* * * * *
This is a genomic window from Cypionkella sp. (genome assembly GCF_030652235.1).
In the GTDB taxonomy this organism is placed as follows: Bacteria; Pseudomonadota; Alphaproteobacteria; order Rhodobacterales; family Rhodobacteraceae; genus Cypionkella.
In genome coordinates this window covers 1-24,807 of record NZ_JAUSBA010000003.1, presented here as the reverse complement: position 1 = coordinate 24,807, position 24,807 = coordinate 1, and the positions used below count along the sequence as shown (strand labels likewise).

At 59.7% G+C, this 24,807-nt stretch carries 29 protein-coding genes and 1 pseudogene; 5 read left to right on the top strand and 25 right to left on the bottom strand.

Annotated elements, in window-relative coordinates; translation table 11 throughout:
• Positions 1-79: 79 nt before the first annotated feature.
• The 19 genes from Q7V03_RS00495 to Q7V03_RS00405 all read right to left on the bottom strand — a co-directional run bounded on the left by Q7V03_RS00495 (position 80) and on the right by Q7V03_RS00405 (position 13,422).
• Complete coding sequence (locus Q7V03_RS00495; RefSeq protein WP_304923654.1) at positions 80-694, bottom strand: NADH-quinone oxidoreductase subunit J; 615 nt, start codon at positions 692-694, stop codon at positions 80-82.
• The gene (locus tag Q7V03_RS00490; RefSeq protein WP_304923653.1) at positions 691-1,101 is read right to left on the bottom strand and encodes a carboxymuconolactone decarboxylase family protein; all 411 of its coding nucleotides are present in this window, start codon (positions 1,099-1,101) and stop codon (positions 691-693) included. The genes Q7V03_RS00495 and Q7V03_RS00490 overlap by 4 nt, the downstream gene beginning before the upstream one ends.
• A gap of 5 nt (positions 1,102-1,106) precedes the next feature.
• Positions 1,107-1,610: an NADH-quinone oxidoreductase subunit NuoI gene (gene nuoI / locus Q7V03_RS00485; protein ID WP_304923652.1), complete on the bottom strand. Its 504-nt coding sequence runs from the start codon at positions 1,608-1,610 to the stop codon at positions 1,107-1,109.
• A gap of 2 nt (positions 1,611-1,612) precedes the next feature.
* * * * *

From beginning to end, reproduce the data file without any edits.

This is a genomic window from Cypionkella sp. (genome assembly GCF_030652235.1).
In the GTDB taxonomy this organism is placed as follows: Bacteria; Pseudomonadota; Alphaproteobacteria; order Rhodobacterales; family Rhodobacteraceae; genus Cypionkella.
In genome coordinates this window covers 1-24,807 of record NZ_JAUSBA010000003.1, presented here as the reverse complement: position 1 = coordinate 24,807, position 24,807 = coordinate 1, and the positions used below count along the sequence as shown (strand labels likewise).

At 59.7% G+C, this 24,807-nt stretch carries 29 protein-coding genes and 1 pseudogene; 5 read left to right on the top strand and 25 right to left on the bottom strand.

Annotated elements, in window-relative coordinates; translation table 11 throughout:
• Positions 1-79: 79 nt before the first annotated feature.
• The 19 genes from Q7V03_RS00495 to Q7V03_RS00405 all read right to left on the bottom strand — a co-directional run bounded on the left by Q7V03_RS00495 (position 80) and on the right by Q7V03_RS00405 (position 13,422).
• Complete coding sequence (locus Q7V03_RS00495; RefSeq protein WP_304923654.1) at positions 80-694, bottom strand: NADH-quinone oxidoreductase subunit J; 615 nt, start codon at positions 692-694, stop codon at positions 80-82.
• The gene (locus tag Q7V03_RS00490; RefSeq protein WP_304923653.1) at positions 691-1,101 is read right to left on the bottom strand and encodes a carboxymuconolactone decarboxylase family protein; all 411 of its coding nucleotides are present in this window, start codon (positions 1,099-1,101) and stop codon (positions 691-693) included. The genes Q7V03_RS00495 and Q7V03_RS00490 overlap by 4 nt, the downstream gene beginning before the upstream one ends.
• A gap of 5 nt (positions 1,102-1,106) precedes the next feature.
• Positions 1,107-1,610: an NADH-quinone oxidoreductase subunit NuoI gene (gene nuoI / locus Q7V03_RS00485; protein ID WP_304923652.1), complete on the bottom strand. Its 504-nt coding sequence runs from the start codon at positions 1,608-1,610 to the stop codon at positions 1,107-1,109.
• A gap of 2 nt (positions 1,611-1,612) precedes the next feature.